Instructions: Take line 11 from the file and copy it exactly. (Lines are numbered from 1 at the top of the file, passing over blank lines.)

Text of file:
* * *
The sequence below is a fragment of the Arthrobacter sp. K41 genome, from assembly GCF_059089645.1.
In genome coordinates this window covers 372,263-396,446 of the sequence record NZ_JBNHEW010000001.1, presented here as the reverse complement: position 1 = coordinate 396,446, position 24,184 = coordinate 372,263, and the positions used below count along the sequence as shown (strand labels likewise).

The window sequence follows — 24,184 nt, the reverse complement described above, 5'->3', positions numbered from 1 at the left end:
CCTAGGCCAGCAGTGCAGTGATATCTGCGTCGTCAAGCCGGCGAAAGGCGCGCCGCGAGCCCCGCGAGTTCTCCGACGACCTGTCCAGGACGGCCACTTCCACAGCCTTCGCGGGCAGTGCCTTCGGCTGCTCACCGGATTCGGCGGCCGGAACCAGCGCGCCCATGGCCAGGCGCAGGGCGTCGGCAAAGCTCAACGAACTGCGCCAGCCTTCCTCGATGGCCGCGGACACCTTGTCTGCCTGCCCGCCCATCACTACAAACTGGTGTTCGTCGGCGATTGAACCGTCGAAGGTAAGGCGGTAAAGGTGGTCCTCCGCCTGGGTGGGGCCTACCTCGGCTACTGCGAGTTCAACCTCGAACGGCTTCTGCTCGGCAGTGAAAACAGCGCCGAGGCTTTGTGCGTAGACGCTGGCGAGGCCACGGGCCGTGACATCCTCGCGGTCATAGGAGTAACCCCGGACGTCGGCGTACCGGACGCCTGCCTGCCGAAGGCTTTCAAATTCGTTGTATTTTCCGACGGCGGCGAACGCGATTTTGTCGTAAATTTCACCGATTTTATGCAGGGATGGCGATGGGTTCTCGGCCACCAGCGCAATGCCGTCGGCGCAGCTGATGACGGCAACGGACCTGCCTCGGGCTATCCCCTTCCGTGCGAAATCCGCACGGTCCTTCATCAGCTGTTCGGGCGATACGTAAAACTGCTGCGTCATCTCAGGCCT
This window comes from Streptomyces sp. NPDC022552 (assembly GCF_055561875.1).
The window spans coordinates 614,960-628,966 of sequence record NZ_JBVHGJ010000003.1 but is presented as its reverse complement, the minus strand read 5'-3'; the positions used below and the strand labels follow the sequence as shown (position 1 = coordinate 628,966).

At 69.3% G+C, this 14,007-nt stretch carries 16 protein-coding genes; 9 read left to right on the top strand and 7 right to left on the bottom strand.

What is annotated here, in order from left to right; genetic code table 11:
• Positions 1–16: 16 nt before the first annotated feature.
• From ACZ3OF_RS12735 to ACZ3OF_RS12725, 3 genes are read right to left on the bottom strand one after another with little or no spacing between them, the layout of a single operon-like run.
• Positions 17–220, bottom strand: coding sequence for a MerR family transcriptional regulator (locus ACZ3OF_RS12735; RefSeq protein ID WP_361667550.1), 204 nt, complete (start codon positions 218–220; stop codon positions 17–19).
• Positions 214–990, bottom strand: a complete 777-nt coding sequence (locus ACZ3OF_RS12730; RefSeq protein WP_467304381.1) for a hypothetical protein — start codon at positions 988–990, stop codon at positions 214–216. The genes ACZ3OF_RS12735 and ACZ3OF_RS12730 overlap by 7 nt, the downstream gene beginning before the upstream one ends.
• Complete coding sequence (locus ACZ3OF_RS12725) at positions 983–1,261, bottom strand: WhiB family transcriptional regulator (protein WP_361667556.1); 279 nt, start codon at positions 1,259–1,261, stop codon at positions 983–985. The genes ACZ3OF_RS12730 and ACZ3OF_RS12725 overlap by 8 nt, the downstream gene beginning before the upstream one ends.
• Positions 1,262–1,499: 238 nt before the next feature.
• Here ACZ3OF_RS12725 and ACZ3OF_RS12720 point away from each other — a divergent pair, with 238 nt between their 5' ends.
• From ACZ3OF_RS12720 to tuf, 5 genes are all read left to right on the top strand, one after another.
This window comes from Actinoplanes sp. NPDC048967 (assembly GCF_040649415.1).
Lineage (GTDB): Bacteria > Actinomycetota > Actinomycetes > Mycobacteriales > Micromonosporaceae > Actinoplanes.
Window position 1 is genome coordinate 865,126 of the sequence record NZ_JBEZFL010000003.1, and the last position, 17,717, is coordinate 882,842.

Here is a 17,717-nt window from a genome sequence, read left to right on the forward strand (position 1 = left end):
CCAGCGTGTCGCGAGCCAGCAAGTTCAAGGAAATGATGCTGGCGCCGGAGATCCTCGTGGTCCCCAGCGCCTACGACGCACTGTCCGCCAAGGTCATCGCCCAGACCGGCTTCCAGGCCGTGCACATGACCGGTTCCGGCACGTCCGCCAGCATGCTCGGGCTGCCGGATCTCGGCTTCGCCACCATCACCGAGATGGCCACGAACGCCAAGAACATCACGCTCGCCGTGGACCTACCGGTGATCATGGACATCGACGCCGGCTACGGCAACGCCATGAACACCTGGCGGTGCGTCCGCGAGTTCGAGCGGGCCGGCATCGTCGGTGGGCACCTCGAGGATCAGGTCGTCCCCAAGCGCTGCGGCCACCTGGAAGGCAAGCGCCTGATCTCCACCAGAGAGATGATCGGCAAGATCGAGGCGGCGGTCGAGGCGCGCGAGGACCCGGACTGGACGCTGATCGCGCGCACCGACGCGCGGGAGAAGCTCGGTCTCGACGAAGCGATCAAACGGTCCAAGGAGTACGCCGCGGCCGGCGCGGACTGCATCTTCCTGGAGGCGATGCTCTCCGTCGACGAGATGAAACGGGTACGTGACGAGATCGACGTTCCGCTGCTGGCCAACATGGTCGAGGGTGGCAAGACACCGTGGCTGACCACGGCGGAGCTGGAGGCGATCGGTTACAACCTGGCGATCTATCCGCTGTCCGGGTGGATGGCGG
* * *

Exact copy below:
• Positions 17–220, bottom strand: coding sequence for a MerR family transcriptional regulator (locus ACZ3OF_RS12735; RefSeq protein ID WP_361667550.1), 204 nt, complete (start codon positions 218–220; stop codon positions 17–19).